of the main sources of Anjuna's enduring popularity as a hippy
hang out is its superb beach. Fringed by groves of swaying coconut
palms, the curve of soft white sand conforms more closely to the
archetypal vision of paradise than any other beach on the north
coast. Bathing is generally safer than at most of the nearby
resorts, too, especially at the more peaceful southern end, where
a rocky headland keeps the sea calm and the undertow to a minimum.
North of the market
ground, the beach broadens, running in an uninterrupted kilometre
long stretch of steeply shelving sand to a low red cliff. The
village bus park lies on top of this high ground, near a crop of
small cafes, bars and Kashmiri handicraft stalls. Every lunch
hour, tour parties from Panjim pull in here for a beer, before
heading home again, leaving the ragged army of sun weary
westerners to enjoy the sunset.
The season in
Anjuna starts in early November, when most of the long staying
regulars show up, and peters out in late March, when they drift
off again. During the Christmas and New Year rush, the village is
inundated with a mixed crowd of round the world backpackers,
refugees from the British club scene and revellers from all over
India, lured by the promise of the big beach parties.
Outside the peak
season, however, Anjuna has a surprisingly simple, unhurried
atmosphere- due, to the shortage of places to
stay. Most of the visitors who come here on market day or for the
parties travel in from other resorts,said that a couple of large package
tour hotels have appeared over the past couple of years, and this
is bound to radically alter the mix of visitors here.
Thanks to the
kill-joy attitude reputation, Anjuna is a rave-venue for big
parties that take place over here from time to time, especially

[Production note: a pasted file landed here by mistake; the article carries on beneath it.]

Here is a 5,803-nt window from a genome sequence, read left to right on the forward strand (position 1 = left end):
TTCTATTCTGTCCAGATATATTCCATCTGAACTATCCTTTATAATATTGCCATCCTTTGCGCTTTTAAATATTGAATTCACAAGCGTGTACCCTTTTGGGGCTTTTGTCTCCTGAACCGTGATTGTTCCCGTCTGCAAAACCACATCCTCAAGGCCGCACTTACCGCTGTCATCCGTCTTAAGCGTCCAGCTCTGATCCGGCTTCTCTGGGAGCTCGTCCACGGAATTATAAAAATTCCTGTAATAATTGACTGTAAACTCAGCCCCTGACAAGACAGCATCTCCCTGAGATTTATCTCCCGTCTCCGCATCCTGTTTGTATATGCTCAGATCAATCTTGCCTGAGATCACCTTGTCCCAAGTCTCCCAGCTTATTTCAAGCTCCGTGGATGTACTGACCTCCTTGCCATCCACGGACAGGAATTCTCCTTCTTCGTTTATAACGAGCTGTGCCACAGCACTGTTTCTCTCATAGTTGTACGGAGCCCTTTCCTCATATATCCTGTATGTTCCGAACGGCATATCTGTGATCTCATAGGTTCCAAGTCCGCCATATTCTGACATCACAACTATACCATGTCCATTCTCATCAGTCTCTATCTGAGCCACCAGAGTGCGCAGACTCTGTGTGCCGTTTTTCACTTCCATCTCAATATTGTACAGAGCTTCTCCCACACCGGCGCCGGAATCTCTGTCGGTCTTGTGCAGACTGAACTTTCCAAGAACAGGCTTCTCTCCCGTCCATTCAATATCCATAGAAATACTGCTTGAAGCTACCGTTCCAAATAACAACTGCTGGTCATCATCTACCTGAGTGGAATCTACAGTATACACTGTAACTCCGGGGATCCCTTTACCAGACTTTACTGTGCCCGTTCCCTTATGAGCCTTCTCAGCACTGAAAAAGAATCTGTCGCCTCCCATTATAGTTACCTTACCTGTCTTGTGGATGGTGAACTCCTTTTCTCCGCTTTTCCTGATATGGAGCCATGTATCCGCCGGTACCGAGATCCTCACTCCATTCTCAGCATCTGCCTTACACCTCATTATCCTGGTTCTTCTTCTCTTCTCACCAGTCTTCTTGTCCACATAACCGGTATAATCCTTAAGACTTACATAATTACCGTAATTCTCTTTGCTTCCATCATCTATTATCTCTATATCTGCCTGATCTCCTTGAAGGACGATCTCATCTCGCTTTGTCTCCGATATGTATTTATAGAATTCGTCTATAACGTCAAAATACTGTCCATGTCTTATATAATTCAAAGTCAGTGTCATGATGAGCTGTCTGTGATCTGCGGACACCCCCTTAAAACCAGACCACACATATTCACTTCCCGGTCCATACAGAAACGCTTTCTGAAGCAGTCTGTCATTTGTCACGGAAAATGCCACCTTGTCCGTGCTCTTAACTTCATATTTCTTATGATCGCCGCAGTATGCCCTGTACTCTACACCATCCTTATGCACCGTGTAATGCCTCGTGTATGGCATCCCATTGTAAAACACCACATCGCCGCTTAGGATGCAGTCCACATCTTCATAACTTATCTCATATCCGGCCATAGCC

around the Christmas-New Year full moon period. Smaller events may
also happen whenever some occasion or celebration comes up.
The nightlife centres on the Shore Bar, in the middle of the beach,
which has a pounding sound system. The biggest crowds show up
accompanied by the latest ambient trance mixes from London. The
music gains pace as the evening wears on winding up around 11.00
pm, when there's an exodus over to the Guru Bar, further up the
beach, or to the Primrose Café in Vagator, both of which stay
open until after midnight.
When it eventually
gets it act together, The Alcove, over looking Ozran Vagator
Beach, will be another worthwhile nightspot. More mainstream
musical entertainment is offer at Temptations, in the Red Cab
Inn just below Starco's crossroads, where Indian classical
recitals and guitar based cover bands feature with fire dancers on
Mondays, starting at 7.00 pm.
HOW TO GET THERE
Road: Buses from Mapusa and Panjim drop passengers at various points along the
Tarmac Road across the top of the village, which turns right
towards Chapora at the Main Starco's crossroads. The Starco's
crossroads has a couple of small stores, a motorcycle taxi rank,
and functions as a de facto village square and bus stand.
PLACES TO STAY
Most of the Anjuna's
very limited accommodation consists of small-unfurnished houses.
Some of the resorts and guesthouse can be found at the main
Starco's crossroads area. But the best choice for accommodation is
available in Calangute, Baga or nearby Vagator or Chapora.
Both the beachfront
and village at Anjuna are awash with good places to eat and drink.
Most of them are simple semi open air, thatched palm leaf affairs,
specializing in fish and western food. All serve cold beer,
invariably with thumping techno music in the background. On the
beach, one'll also be approached every ten minutes by women
selling fresh fruit, including watermelons, pineapples and locally